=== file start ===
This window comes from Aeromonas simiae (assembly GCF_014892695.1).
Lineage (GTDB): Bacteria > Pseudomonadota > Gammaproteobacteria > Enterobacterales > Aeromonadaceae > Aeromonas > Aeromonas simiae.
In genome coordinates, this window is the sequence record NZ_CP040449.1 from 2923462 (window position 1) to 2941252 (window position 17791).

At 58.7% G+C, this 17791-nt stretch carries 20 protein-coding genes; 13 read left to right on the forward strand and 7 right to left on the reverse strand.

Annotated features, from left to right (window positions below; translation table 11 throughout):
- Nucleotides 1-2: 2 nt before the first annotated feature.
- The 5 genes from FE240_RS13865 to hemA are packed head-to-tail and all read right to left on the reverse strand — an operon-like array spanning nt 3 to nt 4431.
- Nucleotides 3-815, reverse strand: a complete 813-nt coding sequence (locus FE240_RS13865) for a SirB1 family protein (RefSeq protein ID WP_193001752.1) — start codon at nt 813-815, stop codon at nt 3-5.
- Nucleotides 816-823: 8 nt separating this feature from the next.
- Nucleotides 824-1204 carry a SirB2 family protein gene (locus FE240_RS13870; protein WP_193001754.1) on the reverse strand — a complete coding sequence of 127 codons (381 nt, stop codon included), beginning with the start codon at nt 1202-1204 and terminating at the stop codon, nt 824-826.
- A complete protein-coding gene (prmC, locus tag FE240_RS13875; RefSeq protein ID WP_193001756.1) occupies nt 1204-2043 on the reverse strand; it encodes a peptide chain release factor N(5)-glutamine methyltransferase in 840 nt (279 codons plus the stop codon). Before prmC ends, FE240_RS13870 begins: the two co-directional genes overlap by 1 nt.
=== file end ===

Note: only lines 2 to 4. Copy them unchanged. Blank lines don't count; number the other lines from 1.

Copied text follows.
Lineage (GTDB): Bacteria > Pseudomonadota > Gammaproteobacteria > Enterobacterales > Aeromonadaceae > Aeromonas > Aeromonas simiae.
In genome coordinates, this window is the sequence record NZ_CP040449.1 from 2923462 (window position 1) to 2941252 (window position 17791).

At 58.7% G+C, this 17791-nt stretch carries 20 protein-coding genes; 13 read left to right on the forward strand and 7 right to left on the reverse strand.